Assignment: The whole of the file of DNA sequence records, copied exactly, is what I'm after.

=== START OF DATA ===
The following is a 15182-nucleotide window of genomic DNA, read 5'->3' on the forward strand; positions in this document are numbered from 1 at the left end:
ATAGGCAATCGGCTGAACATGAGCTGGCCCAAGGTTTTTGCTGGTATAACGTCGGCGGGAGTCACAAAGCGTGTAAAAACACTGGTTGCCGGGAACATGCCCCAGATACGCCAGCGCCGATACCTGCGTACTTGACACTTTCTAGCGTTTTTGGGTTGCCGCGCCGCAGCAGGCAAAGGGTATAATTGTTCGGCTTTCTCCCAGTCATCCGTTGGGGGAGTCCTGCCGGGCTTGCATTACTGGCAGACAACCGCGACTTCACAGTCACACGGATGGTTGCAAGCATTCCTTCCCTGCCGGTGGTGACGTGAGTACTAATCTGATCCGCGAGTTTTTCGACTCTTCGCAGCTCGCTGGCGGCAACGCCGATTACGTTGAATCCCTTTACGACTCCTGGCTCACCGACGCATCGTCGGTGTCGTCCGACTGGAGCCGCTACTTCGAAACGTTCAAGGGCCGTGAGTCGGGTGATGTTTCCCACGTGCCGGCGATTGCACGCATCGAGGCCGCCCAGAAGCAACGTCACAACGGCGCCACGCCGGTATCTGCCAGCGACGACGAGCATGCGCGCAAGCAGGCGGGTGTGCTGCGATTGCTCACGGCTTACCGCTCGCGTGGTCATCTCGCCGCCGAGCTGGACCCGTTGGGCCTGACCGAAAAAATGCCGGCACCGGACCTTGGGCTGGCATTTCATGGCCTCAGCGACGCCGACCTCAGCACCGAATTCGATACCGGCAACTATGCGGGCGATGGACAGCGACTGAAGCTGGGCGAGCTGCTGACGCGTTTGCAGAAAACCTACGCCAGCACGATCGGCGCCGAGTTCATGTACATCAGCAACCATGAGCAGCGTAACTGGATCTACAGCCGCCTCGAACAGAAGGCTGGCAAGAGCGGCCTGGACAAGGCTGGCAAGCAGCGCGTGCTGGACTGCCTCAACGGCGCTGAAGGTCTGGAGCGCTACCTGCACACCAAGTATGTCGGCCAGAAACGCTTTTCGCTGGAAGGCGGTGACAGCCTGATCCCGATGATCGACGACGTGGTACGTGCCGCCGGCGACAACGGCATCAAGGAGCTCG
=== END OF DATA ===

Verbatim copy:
The following is a 15182-nucleotide window of genomic DNA, read 5'->3' on the forward strand; positions in this document are numbered from 1 at the left end:
ATAGGCAATCGGCTGAACATGAGCTGGCCCAAGGTTTTTGCTGGTATAACGTCGGCGGGAGTCACAAAGCGTGTAAAAACACTGGTTGCCGGGAACATGCCCCAGATACGCCAGCGCCGATACCTGCGTACTTGACACTTTCTAGCGTTTTTGGGTTGCCGCGCCGCAGCAGGCAAAGGGTATAATTGTTCGGCTTTCTCCCAGTCATCCGTTGGGGGAGTCCTGCCGGGCTTGCATTACTGGCAGACAACCGCGACTTCACAGTCACACGGATGGTTGCAAGCATTCCTTCCCTGCCGGTGGTGACGTGAGTACTAATCTGATCCGCGAGTTTTTCGACTCTTCGCAGCTCGCTGGCGGCAACGCCGATTACGTTGAATCCCTTTACGACTCCTGGCTCACCGACGCATCGTCGGTGTCGTCCGACTGGAGCCGCTACTTCGAAACGTTCAAGGGCCGTGAGTCGGGTGATGTTTCCCACGTGCCGGCGATTGCACGCATCGAGGCCGCCCAGAAGCAACGTCACAACGGCGCCACGCCGGTATCTGCCAGCGACGACGAGCATGCGCGCAAGCAGGCGGGTGTGCTGCGATTGCTCACGGCTTACCGCTCGCGTGGTCATCTCGCCGCCGAGCTGGACCCGTTGGGCCTGACCGAAAAAATGCCGGCACCGGACCTTGGGCTGGCATTTCATGGCCTCAGCGACGCCGACCTCAGCACCGAATTCGATACCGGCAACTATGCGGGCGATGGACAGCGACTGAAGCTGGGCGAGCTGCTGACGCGTTTGCAGAAAACCTACGCCAGCACGATCGGCGCCGAGTTCATGTACATCAGCAACCATGAGCAGCGTAACTGGATCTACAGCCGCCTCGAACAGAAGGCTGGCAAGAGCGGCCTGGACAAGGCTGGCAAGCAGCGCGTGCTGGACTGCCTCAACGGCGCTGAAGGTCTGGAGCGCTACCTGCACACCAAGTATGTCGGCCAGAAACGCTTTTCGCTGGAAGGCGGTGACAGCCTGATCCCGATGATCGACGACGTGGTACGTGCCGCCGGCGACAACGGCATCAAGGAGCTCG